Stocks stall as US rates seen higher for longer | Inquirer Business

Stocks stall as US rates seen higher for longer

/ 12:10 PM June 15, 2023

SINGAPORE – Asian stocks braked around two-month highs on Thursday, while the dollar nursed modest losses, after the U.S. Federal Reserve chose not to hike interest rates for the first time in 17 months, even if it opened the door to more hikes ahead.

The Fed left its benchmark funds rate window at 5-5.25 percent, and chair Jerome Powell said the U.S. central bank needed to gather more information about the economy to determine what to do next.

Committee members surprised markets by projecting two more 25 basis point hikes this year, sending short-term U.S. yields higher and closing out bets on any cuts in 2023.


The euro, made a one-month peak after the decision at $1.0865 and now, at $1.0826, awaits a European Central Bank meeting later in the day where markets expect an eighth straight rate hike will take borrowing costs to two-decade highs.


The S&P 500 churned sideways overnight and futures slipped 0.1 percent in Asia. MSCI’s broadest index of Asia-Pacific shares outside Japan rose 0.2 percent, while Japan’s tearaway Nikkei paused for breath and was flat.

“The two projected hikes were viewed as hawkish initially,” said Steve Englander, head of G10 currency research at Standard Chartered in New York, but traders soon unwound that a bit as Powell struck a balanced tone in his news conference.

“The market takeaway was that rates would stay high for longer, rather than spike upwards in line with the shift in projected Fed funds rate.”

Fed leaves rates unchanged, sees two small hikes by end of 2023

Two-year Treasury yields jumped as much as 13.5 bps in the session, before settling two bps higher at 4.69 percent. Ten-year yields fell 3 bps to 3.79 percent.

Fed funds futures pricing didn’t budge all that much, but expectations for a hike next month firmed a little and traders pushed any hopes for cuts deeper into 2024.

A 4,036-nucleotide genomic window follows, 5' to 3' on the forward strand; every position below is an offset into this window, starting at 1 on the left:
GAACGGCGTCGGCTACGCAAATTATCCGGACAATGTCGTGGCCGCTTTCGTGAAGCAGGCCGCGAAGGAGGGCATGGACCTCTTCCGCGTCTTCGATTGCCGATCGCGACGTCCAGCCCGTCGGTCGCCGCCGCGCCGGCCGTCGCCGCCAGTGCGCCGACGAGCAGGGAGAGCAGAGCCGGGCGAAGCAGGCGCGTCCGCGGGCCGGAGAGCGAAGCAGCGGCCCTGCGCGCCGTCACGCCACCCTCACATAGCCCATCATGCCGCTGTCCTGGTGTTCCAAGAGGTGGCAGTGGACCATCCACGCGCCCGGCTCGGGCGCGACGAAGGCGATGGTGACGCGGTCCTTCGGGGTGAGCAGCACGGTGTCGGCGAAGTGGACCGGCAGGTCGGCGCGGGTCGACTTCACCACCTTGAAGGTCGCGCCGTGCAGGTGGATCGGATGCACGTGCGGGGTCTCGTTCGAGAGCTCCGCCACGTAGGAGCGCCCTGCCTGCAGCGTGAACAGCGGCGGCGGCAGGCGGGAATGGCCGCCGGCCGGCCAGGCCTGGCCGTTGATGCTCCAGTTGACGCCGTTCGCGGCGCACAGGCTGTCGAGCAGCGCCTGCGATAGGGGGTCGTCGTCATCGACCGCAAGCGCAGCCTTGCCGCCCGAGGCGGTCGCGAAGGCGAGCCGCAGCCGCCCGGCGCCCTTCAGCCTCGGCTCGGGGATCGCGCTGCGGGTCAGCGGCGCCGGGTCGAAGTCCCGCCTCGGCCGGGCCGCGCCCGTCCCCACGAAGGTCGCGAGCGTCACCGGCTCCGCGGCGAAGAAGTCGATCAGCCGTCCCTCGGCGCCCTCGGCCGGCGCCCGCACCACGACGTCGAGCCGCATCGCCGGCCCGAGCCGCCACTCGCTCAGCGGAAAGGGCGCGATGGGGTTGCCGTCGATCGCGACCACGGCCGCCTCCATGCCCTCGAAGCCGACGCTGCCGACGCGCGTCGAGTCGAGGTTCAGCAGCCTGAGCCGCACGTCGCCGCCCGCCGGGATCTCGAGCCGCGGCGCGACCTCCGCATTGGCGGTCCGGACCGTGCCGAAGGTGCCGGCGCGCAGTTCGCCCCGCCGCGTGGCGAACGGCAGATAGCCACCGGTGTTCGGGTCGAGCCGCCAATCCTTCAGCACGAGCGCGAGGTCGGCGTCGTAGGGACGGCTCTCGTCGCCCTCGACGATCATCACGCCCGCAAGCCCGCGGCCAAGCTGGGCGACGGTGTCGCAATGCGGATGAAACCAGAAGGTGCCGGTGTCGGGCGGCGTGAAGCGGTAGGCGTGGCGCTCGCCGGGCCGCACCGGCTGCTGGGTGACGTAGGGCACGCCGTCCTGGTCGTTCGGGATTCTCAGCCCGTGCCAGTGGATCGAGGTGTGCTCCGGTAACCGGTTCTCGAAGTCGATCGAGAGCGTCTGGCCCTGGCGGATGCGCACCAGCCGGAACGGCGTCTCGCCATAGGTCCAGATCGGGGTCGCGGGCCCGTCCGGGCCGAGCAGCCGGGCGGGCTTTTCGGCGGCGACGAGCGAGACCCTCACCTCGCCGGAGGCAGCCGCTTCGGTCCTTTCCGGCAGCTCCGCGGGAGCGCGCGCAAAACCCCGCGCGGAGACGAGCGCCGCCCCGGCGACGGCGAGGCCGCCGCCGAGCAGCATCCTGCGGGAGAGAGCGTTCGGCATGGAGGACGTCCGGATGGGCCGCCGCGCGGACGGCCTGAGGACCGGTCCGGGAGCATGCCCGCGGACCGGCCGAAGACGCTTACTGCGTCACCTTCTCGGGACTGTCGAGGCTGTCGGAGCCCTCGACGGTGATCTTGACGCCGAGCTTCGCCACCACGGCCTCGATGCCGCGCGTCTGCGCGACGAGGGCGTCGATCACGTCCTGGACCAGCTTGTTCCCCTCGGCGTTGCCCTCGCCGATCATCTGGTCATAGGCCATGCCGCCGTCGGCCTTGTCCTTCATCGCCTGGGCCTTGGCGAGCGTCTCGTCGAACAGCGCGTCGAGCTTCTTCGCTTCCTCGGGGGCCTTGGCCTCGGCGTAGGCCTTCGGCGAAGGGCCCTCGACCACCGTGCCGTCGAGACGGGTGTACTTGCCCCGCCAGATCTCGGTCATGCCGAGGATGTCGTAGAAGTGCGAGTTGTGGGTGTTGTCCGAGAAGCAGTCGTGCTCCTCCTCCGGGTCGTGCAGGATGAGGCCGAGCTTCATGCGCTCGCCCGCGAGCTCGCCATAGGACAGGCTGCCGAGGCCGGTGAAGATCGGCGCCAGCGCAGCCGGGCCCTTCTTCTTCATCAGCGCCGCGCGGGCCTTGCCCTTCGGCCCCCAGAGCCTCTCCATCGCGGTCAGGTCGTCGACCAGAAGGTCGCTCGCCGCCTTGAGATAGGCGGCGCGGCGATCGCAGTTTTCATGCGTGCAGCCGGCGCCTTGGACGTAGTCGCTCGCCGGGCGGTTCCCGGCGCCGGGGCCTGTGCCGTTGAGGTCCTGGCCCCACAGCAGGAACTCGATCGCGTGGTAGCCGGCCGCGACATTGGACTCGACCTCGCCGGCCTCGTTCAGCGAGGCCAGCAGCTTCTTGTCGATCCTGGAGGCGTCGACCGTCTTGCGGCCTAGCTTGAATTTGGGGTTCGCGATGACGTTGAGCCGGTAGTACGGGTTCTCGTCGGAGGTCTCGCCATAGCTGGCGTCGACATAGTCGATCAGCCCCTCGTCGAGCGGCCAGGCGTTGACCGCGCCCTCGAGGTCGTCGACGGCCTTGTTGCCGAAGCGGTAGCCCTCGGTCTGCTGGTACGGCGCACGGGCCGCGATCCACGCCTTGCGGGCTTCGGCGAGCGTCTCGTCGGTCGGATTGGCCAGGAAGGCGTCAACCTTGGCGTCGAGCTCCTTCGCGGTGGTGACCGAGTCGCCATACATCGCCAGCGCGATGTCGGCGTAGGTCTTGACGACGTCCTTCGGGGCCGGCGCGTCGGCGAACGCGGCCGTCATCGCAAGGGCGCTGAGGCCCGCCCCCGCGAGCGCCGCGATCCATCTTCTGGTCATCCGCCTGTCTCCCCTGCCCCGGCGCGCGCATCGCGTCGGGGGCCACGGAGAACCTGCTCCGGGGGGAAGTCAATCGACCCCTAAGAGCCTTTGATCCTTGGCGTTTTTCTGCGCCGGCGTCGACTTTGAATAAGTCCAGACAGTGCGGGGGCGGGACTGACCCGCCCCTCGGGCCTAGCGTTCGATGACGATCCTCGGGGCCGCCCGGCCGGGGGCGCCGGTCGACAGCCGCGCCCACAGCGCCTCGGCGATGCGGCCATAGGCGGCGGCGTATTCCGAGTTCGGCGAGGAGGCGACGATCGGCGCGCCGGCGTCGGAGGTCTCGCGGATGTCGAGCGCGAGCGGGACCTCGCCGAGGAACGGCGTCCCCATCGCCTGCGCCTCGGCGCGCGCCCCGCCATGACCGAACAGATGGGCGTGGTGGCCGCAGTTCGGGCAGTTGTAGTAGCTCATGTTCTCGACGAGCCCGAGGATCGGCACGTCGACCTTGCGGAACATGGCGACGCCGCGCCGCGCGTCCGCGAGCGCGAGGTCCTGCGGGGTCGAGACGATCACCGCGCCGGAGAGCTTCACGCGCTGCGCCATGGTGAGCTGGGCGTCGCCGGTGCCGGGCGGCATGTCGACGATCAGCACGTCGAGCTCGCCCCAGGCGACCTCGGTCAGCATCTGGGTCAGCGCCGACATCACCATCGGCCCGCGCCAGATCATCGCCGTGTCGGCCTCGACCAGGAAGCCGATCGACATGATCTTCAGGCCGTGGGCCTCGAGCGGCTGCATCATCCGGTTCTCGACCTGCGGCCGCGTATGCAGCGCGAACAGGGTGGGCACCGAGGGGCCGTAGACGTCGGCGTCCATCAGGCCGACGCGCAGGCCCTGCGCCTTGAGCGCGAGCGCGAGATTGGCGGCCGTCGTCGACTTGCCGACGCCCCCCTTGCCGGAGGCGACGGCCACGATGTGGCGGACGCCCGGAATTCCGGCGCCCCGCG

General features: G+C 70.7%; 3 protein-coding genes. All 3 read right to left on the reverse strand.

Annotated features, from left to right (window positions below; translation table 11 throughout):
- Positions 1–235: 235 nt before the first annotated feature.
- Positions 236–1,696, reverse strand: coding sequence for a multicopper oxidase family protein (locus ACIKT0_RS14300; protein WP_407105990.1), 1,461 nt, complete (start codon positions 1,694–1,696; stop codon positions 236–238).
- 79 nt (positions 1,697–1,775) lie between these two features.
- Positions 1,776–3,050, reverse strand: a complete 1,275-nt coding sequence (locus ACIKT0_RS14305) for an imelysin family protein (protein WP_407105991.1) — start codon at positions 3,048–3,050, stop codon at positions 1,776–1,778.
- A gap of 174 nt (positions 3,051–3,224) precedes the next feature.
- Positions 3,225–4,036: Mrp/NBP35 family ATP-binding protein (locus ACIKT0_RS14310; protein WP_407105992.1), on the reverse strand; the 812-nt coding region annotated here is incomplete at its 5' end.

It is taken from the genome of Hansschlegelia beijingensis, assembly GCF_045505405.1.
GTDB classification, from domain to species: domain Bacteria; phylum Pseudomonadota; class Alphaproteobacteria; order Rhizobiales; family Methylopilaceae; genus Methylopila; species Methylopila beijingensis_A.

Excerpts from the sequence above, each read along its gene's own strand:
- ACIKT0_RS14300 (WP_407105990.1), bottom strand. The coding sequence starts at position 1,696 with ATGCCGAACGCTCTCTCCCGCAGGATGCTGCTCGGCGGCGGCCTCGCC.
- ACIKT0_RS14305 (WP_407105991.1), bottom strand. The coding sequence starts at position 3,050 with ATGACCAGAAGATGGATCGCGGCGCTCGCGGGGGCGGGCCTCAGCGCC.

“The conditions we need to see … to get inflation down are coming into place,” Powell said. “But the process of that actually working on inflation is going to take some time.”

China slowdown

In Asia the focus was on China where industrial output and retail sales figures fell short of market forecasts in the latest sign the economic recovery isn’t living up to hopes.

China’s economy slows in May, firming case for more support

China cut a key benchmark, its medium-term loan rates, by 10 bps and the yuan hit a six-month low of 7.1783 per dollar.

“Expectations are building that additional stimulus will come from Beijing and this could be the much needed catalyst for the Chinese market to overcome a disappointing first half,” said Tai Hui, Asia-Pacific chief strategist at J.P. Morgan Asset Management.

Elsewhere strong Australian jobs data leant some support to the Aussie dollar, which was broadly steady at $0.6786, while the New Zealand dollar was on the ropes after data showed the economy shrank into recession this year.

That likely confirms an end to rate hikes and the kiwi was last down 0.7 at $0.6163.

The euro, which has been grinding higher on the dollar for about two weeks on signs of slowing U.S. inflation and hints of cooling in the labor market faces its next test when the ECB meets later in the day. A 25 bp hike is expected.

In Japan data showed exports unexpectedly rose in May, but the pace of growth was a crawl. The yen slipped about 0.5 percent to 140.74 per dollar, though moves were capped ahead of a Bank of Japan meeting on Friday.

Oil dipped slightly with benchmark Brent crude futures down 0.16 percent to $73.08 a barrel.

Gold, which pays no income, was pressured by expectations for U.S. interest rates to linger at high levels, and fell to a two-week low of $1,934 an ounce.

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Bitcoin dropped 3 percent overnight and nursed losses at $25,049.

TAGS: Asian stock markets, China slowdown, Interest rates‎, stocks, U.S.

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